Pentagon Playing Weather God: Laser Beams Developed To Make Rain And Lightning

Pentagon Playing Weather God: Laser Beams Developed To Make Rain And Lightning

A "dressed laser" system could one day be used to control the weather. Researchers from the University of Central Florida (UCF) believe they may have discovered a way to induce changes in the weather using two lasers.

Storms, lightning strikes and condensation are each accompanied by large quantities of the particles, charged with static electricity. By controlling these particles, it may be possible to control the formation of precipitation and encourage lightning.

According to Matthew Mills, a graduate student at UCF, beams from extremely powerful lasers collapse on themselves.

"The collapse becomes so intense that electrons in the air's oxygen and nitrogen are ripped off creating plasma - basically a soup of electrons," Mills told reporters.

For a short while, the ionized gas is caught between collapse and expansion, creating a "light string." This process is known as filamentation. Soon, air forces the beam to disperse. Before that occurs, the give-and-take of the laser dispersal can create electrical disturbances in clouds. The trouble was that lasers powerful enough to change the weather dissipated within ten inches of the laser, keeping the beams far from clouds.

Mills and graduate student Ali Miri found that if they "dressed" this filament using another, lower-powered, laser, it can extend the length of the filament. This outer shell not only greatly extended the range of the filament, it also acted as a power source for the inner core. However, so far, they have only achieved a dressed filament seven feet long.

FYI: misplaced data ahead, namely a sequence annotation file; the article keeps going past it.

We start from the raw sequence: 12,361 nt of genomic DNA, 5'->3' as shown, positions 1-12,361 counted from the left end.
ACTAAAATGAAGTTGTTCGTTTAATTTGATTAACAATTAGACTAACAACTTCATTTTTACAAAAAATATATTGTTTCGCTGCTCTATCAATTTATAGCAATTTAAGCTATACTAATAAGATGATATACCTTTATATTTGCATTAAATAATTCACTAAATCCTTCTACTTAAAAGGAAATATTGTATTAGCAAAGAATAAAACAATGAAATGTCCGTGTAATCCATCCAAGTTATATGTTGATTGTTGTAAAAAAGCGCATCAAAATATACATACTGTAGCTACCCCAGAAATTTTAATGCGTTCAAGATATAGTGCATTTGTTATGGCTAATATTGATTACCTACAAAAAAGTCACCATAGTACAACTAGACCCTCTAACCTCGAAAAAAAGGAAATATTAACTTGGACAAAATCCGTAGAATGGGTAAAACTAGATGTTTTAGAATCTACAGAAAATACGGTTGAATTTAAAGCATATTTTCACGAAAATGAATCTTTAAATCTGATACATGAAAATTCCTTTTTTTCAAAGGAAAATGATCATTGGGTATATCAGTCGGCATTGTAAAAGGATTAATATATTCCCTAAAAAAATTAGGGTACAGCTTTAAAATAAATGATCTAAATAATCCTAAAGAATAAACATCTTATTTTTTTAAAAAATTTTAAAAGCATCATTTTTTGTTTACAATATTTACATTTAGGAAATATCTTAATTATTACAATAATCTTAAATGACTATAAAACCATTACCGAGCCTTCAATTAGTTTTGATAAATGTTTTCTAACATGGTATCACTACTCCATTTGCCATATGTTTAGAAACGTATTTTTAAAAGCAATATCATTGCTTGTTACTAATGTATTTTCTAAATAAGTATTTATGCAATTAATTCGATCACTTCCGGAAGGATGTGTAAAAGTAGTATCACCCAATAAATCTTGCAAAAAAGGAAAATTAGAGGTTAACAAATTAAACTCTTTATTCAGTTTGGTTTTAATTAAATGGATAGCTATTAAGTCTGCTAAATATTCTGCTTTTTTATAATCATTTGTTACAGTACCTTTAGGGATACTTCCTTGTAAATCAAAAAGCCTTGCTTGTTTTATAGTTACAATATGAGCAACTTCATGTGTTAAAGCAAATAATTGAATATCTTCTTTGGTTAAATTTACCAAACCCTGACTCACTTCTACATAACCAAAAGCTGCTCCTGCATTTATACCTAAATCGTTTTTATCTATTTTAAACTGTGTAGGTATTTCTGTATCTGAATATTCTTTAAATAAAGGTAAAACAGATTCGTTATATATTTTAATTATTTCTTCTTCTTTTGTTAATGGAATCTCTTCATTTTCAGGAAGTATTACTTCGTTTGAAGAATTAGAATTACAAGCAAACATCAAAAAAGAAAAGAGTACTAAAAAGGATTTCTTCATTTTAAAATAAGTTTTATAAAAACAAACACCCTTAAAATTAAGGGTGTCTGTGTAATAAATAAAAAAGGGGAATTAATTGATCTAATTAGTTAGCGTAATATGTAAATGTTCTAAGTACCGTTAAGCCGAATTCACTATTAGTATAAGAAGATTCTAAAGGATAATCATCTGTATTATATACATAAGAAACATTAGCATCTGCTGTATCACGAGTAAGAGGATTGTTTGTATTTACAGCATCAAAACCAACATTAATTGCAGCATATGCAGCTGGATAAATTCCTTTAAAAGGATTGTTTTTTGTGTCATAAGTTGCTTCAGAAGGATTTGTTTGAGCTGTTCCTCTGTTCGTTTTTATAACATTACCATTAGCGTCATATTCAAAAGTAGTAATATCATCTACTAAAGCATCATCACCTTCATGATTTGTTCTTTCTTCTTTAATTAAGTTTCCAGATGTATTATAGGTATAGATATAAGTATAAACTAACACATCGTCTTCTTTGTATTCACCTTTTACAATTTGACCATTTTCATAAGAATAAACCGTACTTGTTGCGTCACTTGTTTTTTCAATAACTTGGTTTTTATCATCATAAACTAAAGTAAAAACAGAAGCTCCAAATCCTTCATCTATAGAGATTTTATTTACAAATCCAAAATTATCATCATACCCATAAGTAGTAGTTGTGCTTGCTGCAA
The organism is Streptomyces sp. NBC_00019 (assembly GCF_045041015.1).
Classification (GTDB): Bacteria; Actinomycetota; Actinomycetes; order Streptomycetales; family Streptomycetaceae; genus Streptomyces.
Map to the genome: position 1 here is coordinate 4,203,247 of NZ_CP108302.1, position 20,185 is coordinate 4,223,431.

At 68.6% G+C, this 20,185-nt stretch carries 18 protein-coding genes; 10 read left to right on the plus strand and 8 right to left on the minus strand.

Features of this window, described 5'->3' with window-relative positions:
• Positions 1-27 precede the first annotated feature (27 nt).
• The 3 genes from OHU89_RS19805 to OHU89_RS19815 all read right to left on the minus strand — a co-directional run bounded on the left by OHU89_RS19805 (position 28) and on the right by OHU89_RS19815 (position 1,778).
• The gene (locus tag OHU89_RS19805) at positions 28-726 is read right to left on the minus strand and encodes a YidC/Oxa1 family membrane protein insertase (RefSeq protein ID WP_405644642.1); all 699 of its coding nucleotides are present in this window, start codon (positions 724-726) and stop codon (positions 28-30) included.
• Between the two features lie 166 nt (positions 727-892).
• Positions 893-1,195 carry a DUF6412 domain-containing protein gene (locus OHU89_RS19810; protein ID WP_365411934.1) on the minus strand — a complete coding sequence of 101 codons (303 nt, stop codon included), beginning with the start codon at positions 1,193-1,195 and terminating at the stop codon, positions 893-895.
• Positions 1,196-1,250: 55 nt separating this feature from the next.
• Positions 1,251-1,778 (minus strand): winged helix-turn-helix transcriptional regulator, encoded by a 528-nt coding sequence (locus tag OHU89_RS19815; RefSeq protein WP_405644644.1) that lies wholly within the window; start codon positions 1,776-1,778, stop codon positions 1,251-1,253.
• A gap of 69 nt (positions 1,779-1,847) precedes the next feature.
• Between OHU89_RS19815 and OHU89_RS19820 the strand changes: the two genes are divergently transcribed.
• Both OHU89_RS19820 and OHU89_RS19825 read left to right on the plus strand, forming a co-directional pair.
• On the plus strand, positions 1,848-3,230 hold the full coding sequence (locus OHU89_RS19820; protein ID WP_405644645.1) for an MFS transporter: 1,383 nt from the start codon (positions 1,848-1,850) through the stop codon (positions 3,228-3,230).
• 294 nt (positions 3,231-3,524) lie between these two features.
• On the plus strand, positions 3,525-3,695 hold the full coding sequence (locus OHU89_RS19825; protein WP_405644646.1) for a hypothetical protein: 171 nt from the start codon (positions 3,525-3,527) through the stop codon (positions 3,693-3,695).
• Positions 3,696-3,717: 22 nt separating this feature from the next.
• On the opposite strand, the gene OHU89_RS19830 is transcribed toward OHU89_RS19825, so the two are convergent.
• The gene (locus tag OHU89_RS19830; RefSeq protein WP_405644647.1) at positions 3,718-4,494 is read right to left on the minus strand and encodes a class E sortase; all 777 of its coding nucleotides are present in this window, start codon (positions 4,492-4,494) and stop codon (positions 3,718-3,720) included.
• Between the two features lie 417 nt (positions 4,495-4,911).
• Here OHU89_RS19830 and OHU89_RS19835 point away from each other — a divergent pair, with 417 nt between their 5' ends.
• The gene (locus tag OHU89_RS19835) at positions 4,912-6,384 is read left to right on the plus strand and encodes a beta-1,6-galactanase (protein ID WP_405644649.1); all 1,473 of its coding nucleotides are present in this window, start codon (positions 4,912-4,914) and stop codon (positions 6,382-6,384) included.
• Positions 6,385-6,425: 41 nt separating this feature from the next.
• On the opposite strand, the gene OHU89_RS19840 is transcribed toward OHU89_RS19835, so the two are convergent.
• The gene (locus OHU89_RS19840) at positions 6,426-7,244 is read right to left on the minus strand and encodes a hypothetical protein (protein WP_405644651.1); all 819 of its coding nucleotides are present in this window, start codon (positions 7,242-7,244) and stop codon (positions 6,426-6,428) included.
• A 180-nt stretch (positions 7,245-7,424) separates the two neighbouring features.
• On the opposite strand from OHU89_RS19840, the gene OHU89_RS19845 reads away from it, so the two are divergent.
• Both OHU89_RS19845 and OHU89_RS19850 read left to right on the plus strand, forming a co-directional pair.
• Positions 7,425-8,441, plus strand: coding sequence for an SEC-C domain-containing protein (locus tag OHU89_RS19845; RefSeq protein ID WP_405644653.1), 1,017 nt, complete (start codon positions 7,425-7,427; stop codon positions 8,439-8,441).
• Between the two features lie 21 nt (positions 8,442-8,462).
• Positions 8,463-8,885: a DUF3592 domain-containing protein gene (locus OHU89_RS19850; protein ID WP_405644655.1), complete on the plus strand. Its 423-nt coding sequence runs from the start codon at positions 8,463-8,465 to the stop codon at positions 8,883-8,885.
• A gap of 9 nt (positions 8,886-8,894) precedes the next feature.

"Since we have control over the length of a filament with our method, one could seed the conditions needed for a rainstorm from afar. Ultimately, you could artificially control the rain and lightning over a large expanse with such ideas," Matthew Mills predicted.

The study with its potential for future weather control, was funded by a $7.5 million grant from the Department of Defense.

Dressed filaments could also be used in spectrometers to identify the physical makeup of distant objects and to guide microwave transmissions. Such transfers of the electromagnetic radiation could, one day, allow the energy to travel hundreds of feet.

"This work could ultimately lead to ultra-long optically induced filaments or plasma channels that are otherwise impossible to establish under normal conditions," Demetrios Christodoulides, a UCF professor guiding the project, said.

Study of how lasers could be used to stimulate precipitation was detailed in the journal Nature.

 By James Maynard, Tech Times


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